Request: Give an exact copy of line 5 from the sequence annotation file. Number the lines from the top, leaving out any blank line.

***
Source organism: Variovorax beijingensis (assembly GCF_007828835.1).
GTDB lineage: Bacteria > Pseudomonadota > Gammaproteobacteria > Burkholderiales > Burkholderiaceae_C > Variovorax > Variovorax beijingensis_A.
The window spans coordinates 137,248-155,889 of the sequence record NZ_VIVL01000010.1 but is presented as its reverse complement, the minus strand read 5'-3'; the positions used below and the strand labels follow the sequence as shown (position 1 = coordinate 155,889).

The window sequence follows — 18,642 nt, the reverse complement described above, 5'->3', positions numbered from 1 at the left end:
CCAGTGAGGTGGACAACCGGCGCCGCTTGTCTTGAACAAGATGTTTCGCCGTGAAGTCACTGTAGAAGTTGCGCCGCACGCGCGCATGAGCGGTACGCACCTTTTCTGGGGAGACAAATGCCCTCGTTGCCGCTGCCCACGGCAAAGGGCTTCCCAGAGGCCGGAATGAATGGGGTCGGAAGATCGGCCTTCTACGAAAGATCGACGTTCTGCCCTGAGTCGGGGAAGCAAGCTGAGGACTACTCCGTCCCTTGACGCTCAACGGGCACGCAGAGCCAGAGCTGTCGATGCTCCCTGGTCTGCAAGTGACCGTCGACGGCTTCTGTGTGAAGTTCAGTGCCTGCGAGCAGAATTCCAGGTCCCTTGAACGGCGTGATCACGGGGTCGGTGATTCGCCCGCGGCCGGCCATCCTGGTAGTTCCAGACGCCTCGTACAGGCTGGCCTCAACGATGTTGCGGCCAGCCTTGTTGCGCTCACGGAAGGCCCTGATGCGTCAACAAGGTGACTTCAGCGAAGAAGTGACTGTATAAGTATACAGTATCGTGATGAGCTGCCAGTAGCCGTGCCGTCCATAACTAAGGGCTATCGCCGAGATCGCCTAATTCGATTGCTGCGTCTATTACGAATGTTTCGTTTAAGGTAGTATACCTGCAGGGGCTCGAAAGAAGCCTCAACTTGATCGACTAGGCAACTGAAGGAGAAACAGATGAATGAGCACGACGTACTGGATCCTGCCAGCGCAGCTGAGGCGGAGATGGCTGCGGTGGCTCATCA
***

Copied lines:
CCAGTGAGGTGGACAACCGGCGCCGCTTGTCTTGAACAAGATGTTTCGCCGTGAAGTCACTGTAGAAGTTGCGCCGCACGCGCGCATGAGCGGTACGCACCTTTTCTGGGGAGACAAATGCCCTCGTTGCCGCTGCCCACGGCAAAGGGCTTCCCAGAGGCCGGAATGAATGGGGTCGGAAGATCGGCCTTCTACGAAAGATCGACGTTCTGCCCTGAGTCGGGGAAGCAAGCTGAGGACTACTCCGTCCCTTGACGCTCAACGGGCACGCAGAGCCAGAGCTGTCGATGCTCCCTGGTCTGCAAGTGACCGTCGACGGCTTCTGTGTGAAGTTCAGTGCCTGCGAGCAGAATTCCAGGTCCCTTGAACGGCGTGATCACGGGGTCGGTGATTCGCCCGCGGCCGGCCATCCTGGTAGTTCCAGACGCCTCGTACAGGCTGGCCTCAACGATGTTGCGGCCAGCCTTGTTGCGCTCACGGAAGGCCCTGATGCGTCAACAAGGTGACTTCAGCGAAGAAGTGACTGTATAAGTATACAGTATCGTGATGAGCTGCCAGTAGCCGTGCCGTCCATAACTAAGGGCTATCGCCGAGATCGCCTAATTCGATTGCTGCGTCTATTACGAATGTTTCGTTTAAGGTAGTATACCTGCAGGGGCTCGAAAGAAGCCTCAACTTGATCGACTAGGCAACTGAAGGAGAAACAGATGAATGAGCACGACGTACTGGATCCTGCCAGCGCAGCTGAGGCGGAGATGGCTGCGGTGGCTCATCA